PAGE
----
“You have no concept of time. You can’t see and my phone was destroyed in the flood water anyway. You feel so small and insignificant and useless: something much more powerful than you can’t be imagined unless you’ve been in it. All our furniture was damaged downstairs, everything is more or less wrecked and all the soft furnishings have gone in the skips. The water has gradually settled and we managed to pump a lot out. We keep the fires burning downstairs and we can just about manage to sleep upstairs.”
It’s this experience which has helped shape the response in the village, with the community joining together in the immediate aftermath of the disaster. The local church, St Cuthbert’s, has acted as a storage hub for hundreds of donations of food, clothing, children’s toys and cleaning products ranging from mops to vats of disinfectant. Local farmers used their tractors to help get people to safety, with Greg Mawson describing how he battled to save others, only to return to find thousands of tonnes of straw lost:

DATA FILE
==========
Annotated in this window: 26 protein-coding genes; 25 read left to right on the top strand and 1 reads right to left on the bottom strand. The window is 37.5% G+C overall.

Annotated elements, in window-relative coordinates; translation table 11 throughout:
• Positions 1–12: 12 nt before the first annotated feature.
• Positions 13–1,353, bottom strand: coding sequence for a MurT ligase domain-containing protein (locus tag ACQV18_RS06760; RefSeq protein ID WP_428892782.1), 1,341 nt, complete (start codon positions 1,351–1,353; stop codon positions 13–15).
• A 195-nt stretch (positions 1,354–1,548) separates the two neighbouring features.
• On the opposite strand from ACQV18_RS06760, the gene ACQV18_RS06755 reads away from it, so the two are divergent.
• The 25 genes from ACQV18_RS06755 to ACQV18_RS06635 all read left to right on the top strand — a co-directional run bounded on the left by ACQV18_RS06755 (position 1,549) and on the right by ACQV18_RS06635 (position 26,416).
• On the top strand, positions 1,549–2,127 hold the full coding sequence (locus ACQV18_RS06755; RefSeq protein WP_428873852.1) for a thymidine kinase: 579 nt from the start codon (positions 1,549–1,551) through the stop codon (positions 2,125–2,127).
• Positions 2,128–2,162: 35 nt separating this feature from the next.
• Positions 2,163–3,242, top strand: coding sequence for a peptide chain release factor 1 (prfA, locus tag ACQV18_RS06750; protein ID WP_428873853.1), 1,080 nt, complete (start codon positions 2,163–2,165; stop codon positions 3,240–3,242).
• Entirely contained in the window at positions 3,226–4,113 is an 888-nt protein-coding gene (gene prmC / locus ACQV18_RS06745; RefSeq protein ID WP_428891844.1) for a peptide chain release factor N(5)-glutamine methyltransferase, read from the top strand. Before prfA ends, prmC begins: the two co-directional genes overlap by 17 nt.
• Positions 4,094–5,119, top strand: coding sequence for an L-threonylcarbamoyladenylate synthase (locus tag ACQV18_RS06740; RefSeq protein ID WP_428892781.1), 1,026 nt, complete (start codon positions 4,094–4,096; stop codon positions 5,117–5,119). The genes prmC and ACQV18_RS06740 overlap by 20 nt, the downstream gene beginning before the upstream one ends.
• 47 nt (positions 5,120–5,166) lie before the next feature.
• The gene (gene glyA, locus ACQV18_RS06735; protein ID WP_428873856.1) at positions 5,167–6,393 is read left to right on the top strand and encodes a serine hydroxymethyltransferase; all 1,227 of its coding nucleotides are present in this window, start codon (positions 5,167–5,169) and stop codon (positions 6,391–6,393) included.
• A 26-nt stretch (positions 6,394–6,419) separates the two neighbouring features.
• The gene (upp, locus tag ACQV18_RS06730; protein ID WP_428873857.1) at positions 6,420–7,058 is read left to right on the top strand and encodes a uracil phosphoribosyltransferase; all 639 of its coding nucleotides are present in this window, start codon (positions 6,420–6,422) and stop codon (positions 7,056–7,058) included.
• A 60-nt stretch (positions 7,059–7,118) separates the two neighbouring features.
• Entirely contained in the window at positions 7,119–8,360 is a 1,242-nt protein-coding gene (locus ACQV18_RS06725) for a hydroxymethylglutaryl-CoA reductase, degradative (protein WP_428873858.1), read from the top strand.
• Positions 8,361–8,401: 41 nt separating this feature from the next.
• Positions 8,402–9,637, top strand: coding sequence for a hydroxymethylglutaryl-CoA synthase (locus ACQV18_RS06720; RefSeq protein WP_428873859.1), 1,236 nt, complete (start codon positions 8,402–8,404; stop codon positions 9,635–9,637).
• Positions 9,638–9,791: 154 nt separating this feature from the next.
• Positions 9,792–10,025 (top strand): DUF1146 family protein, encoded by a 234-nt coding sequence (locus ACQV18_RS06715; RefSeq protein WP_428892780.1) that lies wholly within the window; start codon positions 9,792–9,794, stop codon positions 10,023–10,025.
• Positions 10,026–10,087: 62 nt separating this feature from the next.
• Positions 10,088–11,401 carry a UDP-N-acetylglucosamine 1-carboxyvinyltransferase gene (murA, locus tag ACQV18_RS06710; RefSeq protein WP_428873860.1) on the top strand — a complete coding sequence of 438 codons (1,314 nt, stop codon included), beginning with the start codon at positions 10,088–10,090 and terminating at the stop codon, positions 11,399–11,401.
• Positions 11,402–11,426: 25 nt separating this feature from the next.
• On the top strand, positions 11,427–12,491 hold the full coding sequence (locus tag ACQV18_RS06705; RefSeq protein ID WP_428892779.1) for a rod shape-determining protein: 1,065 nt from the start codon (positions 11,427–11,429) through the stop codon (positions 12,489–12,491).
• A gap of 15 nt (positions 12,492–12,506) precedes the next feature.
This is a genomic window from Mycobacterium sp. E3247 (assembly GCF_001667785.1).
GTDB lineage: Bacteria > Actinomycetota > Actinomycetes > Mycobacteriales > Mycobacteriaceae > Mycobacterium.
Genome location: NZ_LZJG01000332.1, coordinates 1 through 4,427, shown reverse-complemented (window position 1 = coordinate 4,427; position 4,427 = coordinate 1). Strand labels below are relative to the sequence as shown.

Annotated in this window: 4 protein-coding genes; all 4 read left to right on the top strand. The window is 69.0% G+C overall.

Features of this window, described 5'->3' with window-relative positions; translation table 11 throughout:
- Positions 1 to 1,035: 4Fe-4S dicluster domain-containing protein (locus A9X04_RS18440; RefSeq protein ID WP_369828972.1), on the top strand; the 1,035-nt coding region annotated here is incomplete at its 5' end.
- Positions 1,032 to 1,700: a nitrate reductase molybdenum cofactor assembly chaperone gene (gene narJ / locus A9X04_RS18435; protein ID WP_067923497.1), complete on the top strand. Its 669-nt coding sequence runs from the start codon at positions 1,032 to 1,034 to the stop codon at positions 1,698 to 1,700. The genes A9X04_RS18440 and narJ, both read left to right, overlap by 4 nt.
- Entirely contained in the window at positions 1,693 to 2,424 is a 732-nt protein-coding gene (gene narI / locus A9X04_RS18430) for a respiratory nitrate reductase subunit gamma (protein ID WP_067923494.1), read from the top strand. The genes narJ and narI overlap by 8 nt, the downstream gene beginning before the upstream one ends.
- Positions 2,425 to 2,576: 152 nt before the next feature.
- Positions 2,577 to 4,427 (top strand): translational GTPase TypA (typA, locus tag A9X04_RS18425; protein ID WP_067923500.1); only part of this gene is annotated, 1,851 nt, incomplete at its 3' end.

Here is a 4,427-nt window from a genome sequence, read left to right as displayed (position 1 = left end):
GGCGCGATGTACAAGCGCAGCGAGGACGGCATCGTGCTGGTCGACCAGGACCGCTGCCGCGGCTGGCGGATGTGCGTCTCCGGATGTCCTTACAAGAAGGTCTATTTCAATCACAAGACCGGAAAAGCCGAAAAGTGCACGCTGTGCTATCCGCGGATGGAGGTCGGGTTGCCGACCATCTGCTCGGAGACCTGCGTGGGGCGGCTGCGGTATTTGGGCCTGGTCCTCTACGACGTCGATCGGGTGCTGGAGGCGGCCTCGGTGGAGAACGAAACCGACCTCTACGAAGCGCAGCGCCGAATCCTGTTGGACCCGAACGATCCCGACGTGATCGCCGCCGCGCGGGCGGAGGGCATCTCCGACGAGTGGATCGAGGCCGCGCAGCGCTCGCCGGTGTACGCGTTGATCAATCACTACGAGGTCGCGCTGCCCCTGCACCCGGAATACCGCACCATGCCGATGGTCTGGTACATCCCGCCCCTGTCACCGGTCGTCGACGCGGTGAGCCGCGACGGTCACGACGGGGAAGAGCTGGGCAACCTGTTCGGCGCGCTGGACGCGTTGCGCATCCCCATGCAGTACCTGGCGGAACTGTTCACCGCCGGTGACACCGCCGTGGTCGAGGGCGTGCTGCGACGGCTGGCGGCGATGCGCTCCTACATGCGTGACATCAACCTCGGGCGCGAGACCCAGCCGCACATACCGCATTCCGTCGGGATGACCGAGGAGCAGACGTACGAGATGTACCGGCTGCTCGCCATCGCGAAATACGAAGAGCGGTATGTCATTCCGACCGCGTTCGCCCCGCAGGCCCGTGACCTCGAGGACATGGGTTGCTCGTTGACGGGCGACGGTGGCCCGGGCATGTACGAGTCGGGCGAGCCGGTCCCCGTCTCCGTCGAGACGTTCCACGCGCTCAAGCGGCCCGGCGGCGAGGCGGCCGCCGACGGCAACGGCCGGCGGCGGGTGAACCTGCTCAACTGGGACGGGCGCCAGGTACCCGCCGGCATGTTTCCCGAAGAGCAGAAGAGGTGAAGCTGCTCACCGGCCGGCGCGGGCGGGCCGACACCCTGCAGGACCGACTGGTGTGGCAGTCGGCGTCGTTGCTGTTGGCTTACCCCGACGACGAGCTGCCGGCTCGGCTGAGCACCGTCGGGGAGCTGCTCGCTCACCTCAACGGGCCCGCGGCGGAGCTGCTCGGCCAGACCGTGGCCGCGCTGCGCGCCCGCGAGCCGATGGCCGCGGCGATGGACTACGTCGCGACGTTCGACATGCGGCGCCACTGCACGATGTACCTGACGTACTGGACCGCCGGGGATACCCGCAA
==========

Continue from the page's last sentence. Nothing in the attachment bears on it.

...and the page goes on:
“When you see all your hard work just ruined within a week, its sole destroying. The further you go, the deeper it gets. We’re at eight foot of water at its deepest. So it’s in a mess – you can’t even move around the yard. You spend so much time and effort making everything as good as you can make it and something like this just destroys it. We could still get into a village, so that was our main focus, to try and help people in the village as much as we could.“
Residents in Fishlake who are either not covered for flood damage on home insurance, or who are yet to receive pay-outs, have received two recovery grants of around £700 in total from Doncaster Council and a local charity, South Yorkshire Community Foundation. According to Peter Trimingham, the response from insurers has been mixed, with some residents paid quickly and able to get on with re-building, and others who are left arguing about what is covered and what needs to be done. This all adds to the stress that he and others face and is a source of division in the community: